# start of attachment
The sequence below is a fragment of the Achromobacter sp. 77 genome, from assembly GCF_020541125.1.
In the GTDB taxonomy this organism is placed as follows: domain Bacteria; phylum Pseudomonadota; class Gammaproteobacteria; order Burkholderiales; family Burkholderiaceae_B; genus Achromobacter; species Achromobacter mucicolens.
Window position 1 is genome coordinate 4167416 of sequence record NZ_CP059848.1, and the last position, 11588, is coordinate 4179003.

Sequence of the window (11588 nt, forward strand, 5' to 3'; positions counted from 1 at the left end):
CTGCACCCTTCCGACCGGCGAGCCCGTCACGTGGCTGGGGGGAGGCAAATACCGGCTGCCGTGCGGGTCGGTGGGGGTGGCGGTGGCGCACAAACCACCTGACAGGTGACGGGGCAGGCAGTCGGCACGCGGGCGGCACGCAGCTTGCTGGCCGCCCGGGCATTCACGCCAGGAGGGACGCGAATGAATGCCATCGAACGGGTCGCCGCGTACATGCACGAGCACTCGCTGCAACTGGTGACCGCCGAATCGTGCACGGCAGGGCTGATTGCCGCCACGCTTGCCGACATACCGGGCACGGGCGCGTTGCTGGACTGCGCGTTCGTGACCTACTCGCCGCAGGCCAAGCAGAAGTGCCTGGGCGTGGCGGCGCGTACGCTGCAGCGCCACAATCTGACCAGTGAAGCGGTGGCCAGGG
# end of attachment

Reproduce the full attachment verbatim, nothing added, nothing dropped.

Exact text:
The sequence below is a fragment of the Achromobacter sp. 77 genome, from assembly GCF_020541125.1.
In the GTDB taxonomy this organism is placed as follows: domain Bacteria; phylum Pseudomonadota; class Gammaproteobacteria; order Burkholderiales; family Burkholderiaceae_B; genus Achromobacter; species Achromobacter mucicolens.
Window position 1 is genome coordinate 4167416 of sequence record NZ_CP059848.1, and the last position, 11588, is coordinate 4179003.

Sequence of the window (11588 nt, forward strand, 5' to 3'; positions counted from 1 at the left end):
CTGCACCCTTCCGACCGGCGAGCCCGTCACGTGGCTGGGGGGAGGCAAATACCGGCTGCCGTGCGGGTCGGTGGGGGTGGCGGTGGCGCACAAACCACCTGACAGGTGACGGGGCAGGCAGTCGGCACGCGGGCGGCACGCAGCTTGCTGGCCGCCCGGGCATTCACGCCAGGAGGGACGCGAATGAATGCCATCGAACGGGTCGCCGCGTACATGCACGAGCACTCGCTGCAACTGGTGACCGCCGAATCGTGCACGGCAGGGCTGATTGCCGCCACGCTTGCCGACATACCGGGCACGGGCGCGTTGCTGGACTGCGCGTTCGTGACCTACTCGCCGCAGGCCAAGCAGAAGTGCCTGGGCGTGGCGGCGCGTACGCTGCAGCGCCACAATCTGACCAGTGAAGCGGTGGCCAGGG